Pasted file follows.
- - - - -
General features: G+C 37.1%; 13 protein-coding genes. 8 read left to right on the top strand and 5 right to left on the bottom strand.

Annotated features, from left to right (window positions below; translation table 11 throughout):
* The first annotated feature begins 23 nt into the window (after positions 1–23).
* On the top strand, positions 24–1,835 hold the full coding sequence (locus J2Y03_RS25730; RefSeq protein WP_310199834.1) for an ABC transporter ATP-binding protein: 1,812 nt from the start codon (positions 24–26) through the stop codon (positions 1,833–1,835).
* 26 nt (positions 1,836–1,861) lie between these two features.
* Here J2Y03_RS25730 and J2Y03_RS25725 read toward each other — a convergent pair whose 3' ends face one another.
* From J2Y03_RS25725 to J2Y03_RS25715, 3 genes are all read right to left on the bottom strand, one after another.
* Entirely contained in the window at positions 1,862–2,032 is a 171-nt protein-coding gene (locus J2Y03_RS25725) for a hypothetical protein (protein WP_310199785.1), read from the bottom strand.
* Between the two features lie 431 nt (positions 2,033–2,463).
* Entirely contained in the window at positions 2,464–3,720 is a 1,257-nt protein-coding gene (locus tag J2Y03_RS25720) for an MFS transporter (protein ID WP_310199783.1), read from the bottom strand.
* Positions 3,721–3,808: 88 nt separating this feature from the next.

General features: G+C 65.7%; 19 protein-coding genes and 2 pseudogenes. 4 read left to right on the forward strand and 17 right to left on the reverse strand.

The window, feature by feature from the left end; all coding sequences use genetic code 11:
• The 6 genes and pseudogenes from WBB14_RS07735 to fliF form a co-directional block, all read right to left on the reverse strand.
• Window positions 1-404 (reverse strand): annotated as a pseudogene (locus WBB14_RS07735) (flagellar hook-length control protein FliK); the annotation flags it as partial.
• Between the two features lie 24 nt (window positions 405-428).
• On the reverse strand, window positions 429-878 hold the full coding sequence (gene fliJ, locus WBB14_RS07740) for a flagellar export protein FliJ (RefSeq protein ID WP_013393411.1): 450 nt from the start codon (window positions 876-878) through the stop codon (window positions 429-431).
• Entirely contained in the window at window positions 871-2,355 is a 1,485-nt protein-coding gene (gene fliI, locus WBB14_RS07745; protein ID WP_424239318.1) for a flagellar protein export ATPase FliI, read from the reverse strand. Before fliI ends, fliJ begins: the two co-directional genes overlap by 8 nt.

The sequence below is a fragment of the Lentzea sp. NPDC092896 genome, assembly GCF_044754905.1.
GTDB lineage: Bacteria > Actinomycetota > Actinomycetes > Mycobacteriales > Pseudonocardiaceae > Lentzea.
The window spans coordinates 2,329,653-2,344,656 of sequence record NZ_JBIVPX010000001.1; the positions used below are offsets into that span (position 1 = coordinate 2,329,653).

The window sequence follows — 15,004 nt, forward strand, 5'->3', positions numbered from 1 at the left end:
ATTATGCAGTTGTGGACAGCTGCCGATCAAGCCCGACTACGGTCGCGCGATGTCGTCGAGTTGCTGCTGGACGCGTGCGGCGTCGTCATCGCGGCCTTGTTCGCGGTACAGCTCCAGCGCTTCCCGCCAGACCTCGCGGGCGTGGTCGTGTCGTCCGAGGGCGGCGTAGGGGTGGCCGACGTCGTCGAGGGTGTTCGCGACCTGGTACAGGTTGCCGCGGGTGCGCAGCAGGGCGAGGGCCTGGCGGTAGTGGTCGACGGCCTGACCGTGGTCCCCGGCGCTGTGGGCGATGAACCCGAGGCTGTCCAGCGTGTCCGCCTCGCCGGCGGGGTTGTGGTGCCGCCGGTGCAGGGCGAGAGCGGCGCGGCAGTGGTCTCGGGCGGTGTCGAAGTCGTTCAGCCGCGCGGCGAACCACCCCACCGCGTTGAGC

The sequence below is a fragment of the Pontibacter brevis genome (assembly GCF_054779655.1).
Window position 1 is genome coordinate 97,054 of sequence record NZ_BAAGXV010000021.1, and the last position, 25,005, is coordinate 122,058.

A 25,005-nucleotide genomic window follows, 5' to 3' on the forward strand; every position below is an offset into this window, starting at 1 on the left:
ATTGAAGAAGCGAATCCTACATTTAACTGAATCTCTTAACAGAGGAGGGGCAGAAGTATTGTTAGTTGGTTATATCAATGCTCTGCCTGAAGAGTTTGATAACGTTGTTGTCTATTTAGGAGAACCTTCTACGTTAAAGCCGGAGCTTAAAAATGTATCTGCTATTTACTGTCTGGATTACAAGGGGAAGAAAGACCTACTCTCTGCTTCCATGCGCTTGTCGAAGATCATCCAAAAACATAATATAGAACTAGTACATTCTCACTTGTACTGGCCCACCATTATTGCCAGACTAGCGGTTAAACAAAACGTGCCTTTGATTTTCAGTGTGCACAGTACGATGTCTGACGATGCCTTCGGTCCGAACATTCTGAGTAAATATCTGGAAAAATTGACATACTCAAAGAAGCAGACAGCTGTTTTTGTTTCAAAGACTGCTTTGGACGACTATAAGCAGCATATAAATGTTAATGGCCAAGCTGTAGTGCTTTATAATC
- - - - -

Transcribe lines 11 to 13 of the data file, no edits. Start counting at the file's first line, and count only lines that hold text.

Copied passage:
* Positions 3,721–3,808: 88 nt separating this feature from the next.

General features: G+C 65.7%; 19 protein-coding genes and 2 pseudogenes. 4 read left to right on the forward strand and 17 right to left on the reverse strand.

The window, feature by feature from the left end; all coding sequences use genetic code 11: